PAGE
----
03-09-1999, 02:21 PM #21HiTecVFDFirehouse.com Guest
What gets me:
It is the politics. People who want things done for their own personal agendas. I want us to have a better department, but no the one that is run by me, but by the members. I have been reprimanded for trying to make changes that were not being done by the people that said they would do them. Just because i am not an officer I am told to let them handle it. Just because someone is not an officer does not mean that they are unable to complete a task...
03-09-1999, 03:47 PM #22AffFirehouse.com Guest
I would definatly agree with the politics being a huge contributor to good people leaving. Our fairly large department -50+- vollies solved alot of this by hiring the longtime and very compitent Chief fulltime. This allowed for the elimination of officer voting popularity contests and the implementation of a testing proceedure. All canidates had to meet certian training and experiance requirements then pass an extensive written and oral testing program. This also allowed for a procedure to remove poor officers. Mutual aid departments are encouraged to send a line officer to the oral board to keep it fair. This eliminated the good old boys from dumping the Chief and allowed all with the requirements a fair chance at promotion.
03-10-1999, 08:56 AM #23ccc530Firehouse.com Guest
I agree, the politics make the job difficult. Especially in this day when it seems as though we have lost such interpersonal skills as communication and consideration. Listening skills are even more scarse. And pride has taken over most of us. We want it done OUR way. The FD simply reflects our country. It takes real "self government" (aka self-control) and humbleness to be able to look at the big picture and do things that will benefit others (or the community) above ourselves (used to be called "self-lessness"). However, don't despair. Those of us who understand what I have just said know what to do, and we can make a difference. We can take those primadonnas aside and quietly talk to them (sometimes they will listen when you talk to them one on one). We can work with others and encourage them to do the right thing. We don't have to "go along with the crowd. "If that doesn't work, we can do the best job that we can and wait for them to "shoot themselves in the foot". Eventually, you will be reckonized for having a "level head" and they will trust what you say. Sooner or later, you will reap what you sow! (And so will they).
03-10-1999, 09:34 AM #24ccc530Firehouse.com Guest
Hiring a chief. Has its' good points and its' bad points. True, you eliminate the popularity contest. True, you can hire someone who may actually know what he is doing. But don't think that you have ended the politics and "the good o' boys club". In fact he can become a dictator. You may end up "bowing to ceaser" every time you want to replace a piece of broken gear or try something new. The membership can loose control of the department very easily, if you do not make him/her accountable to the membership. This also applies to any appointed position. Accountability to the membership, not the city government, is crucial. Now, how do you apply that accountability. The framers of this country struggled with this question. Ultimatly, they realized that power is given by God, to the people, and the people are accountable to God. They built a system of checks and balances to prevent dictatorships and made the government accountable to the people. (Of course it's difficult to believe it today). O.K. you say, what has this got to do with the FD? Government is government. Even if you are only talking about a fire cheif. After you have the system in place, then you must select a candidate who has the charactor (yes, it does matter), the knowledge and the ability to build a coalition of support and respect among the membership. Pretty big task. Elected positions with term limits have the advantage of keeping things fairly fresh, if you can manage to find someone different to run. I admit, this can be difficult at times. But at least you can break up "the club" by electing someone who is not part of it. If you can't get enough members to support your candidate, you can work to bring in new members who will. To have good government, it takes work. YOU must get involved. Take "what really burns you" and turn it into positive action. This is a very good subject. I think I'll start a new thread!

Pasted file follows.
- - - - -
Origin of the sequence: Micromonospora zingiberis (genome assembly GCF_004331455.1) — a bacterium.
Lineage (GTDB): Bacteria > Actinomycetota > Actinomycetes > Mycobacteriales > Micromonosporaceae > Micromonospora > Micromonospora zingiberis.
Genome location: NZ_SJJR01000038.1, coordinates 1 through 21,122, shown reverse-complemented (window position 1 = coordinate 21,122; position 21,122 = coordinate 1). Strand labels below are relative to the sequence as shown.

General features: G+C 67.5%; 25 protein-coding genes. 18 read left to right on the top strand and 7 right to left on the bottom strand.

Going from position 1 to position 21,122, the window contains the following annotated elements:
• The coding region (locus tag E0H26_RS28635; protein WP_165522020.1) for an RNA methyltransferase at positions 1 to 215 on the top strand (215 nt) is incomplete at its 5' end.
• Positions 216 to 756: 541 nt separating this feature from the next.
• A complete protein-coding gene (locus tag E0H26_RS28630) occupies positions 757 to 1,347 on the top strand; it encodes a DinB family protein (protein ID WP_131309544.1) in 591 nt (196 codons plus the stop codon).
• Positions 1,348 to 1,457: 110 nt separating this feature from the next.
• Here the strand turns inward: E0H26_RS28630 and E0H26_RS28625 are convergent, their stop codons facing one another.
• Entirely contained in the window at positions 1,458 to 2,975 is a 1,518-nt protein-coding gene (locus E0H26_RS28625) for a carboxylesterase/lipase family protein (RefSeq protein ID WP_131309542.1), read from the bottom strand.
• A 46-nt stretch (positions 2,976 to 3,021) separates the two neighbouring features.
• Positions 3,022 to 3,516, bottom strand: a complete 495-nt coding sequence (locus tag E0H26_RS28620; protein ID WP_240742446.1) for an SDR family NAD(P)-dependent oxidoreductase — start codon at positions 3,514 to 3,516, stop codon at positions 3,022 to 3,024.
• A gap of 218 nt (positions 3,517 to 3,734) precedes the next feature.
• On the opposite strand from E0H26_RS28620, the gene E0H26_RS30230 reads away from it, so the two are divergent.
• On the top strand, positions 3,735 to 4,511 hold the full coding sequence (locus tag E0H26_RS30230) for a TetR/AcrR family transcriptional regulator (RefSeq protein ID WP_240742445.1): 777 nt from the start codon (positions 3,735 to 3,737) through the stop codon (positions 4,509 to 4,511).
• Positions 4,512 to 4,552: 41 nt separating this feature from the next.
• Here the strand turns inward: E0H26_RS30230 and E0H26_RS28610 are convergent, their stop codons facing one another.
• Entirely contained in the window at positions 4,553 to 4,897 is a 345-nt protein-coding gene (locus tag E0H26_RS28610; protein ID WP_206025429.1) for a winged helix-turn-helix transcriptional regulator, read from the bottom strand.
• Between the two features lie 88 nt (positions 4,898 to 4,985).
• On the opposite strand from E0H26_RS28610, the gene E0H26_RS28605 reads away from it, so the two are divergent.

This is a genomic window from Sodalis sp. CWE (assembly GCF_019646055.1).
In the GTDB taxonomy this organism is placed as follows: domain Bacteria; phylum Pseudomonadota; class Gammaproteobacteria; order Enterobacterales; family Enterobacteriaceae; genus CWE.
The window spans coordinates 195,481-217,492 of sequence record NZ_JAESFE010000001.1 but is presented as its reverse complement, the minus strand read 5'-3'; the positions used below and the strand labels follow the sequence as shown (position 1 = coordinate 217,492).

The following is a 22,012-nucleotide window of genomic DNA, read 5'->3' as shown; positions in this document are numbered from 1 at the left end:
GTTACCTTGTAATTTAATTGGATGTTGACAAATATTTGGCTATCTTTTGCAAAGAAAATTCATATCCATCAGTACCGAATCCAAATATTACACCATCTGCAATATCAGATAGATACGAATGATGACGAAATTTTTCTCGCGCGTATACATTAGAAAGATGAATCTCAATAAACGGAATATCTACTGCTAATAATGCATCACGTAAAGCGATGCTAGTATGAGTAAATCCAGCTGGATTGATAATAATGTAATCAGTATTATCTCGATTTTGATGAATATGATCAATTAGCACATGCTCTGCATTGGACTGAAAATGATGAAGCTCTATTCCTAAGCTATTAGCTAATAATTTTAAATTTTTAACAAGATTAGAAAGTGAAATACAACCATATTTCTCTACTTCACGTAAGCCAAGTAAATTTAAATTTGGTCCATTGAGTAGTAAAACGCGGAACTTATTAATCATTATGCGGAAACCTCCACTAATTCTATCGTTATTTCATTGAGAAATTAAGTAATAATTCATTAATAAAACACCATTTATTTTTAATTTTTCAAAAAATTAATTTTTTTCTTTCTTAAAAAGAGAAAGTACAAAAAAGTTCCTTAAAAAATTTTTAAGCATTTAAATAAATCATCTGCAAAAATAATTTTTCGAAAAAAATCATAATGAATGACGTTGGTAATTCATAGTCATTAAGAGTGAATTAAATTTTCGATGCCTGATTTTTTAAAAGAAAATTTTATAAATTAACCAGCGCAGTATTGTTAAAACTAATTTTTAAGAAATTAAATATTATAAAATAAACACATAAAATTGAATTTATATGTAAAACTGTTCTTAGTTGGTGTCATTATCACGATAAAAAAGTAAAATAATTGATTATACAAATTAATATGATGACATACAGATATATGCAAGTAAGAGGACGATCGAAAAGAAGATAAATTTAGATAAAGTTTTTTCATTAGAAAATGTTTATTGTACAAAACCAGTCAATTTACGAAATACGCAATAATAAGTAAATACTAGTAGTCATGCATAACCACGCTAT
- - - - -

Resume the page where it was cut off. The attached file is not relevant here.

03-11-1999, 01:31 PM #25WESTPLATTEFIREFirehouse.com Guest
We elect a chief annually. Must be a member one year. Same with assistants. No qualifications. Our paid ems sup. makes sure the canidates are not a threat to change her status. No IMS, no training program, few meetings, dwindling volunteers, increasing call volume, increasing tax support, ISO 8/9. and our board wonders what we can do to lower our ISO rating. I don't know anything, I'm just a paid ff running 500 calls per yr., Instructor I, paramedic, FF I & II, volunteer for 6 yrs., and I just submitted a 13pg. plan to the fire board and all ffs. Maybe the next election will bring change.
Be safe, have fun